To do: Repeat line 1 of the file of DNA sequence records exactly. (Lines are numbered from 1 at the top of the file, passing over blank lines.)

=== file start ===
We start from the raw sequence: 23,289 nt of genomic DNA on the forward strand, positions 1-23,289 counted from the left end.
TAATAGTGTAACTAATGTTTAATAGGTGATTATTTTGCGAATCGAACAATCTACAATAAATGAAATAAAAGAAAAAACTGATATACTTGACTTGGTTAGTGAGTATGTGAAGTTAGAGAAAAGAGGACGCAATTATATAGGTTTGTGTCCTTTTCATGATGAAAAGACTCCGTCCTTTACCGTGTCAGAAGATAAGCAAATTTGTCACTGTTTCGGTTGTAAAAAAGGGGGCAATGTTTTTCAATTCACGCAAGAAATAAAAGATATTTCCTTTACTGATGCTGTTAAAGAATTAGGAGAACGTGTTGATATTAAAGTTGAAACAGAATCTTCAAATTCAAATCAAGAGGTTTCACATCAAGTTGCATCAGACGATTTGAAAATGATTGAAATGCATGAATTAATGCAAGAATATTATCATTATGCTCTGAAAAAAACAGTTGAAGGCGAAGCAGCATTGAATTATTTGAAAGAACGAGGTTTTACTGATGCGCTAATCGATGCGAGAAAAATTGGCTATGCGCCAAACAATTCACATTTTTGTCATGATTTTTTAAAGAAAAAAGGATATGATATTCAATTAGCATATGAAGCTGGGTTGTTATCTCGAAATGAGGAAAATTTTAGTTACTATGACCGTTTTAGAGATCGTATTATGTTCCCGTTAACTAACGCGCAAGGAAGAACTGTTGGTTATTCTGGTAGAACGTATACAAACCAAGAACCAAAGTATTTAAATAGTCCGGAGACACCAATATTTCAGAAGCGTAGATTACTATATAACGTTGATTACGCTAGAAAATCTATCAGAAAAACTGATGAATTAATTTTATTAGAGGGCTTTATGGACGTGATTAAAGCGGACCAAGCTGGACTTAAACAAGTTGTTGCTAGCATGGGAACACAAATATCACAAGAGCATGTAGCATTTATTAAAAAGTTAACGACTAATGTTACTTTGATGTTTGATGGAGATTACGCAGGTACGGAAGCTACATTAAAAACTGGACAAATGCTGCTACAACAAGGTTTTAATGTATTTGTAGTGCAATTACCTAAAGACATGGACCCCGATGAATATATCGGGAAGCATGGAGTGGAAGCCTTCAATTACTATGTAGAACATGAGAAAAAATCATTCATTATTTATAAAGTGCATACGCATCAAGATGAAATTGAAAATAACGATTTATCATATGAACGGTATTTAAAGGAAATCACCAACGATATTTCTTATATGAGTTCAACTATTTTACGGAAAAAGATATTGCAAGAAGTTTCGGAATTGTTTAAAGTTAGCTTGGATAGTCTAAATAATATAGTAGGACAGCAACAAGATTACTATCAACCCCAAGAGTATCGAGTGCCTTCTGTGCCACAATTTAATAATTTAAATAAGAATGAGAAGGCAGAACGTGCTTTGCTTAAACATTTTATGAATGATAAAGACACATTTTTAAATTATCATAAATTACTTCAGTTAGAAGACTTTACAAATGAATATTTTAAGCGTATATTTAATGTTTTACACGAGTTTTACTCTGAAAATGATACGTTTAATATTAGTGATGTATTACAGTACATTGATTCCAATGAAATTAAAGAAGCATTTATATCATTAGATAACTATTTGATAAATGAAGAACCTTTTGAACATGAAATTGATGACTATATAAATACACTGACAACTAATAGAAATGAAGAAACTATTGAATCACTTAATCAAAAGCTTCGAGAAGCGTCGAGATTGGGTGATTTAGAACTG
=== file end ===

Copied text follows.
We start from the raw sequence: 23,289 nt of genomic DNA on the forward strand, positions 1-23,289 counted from the left end.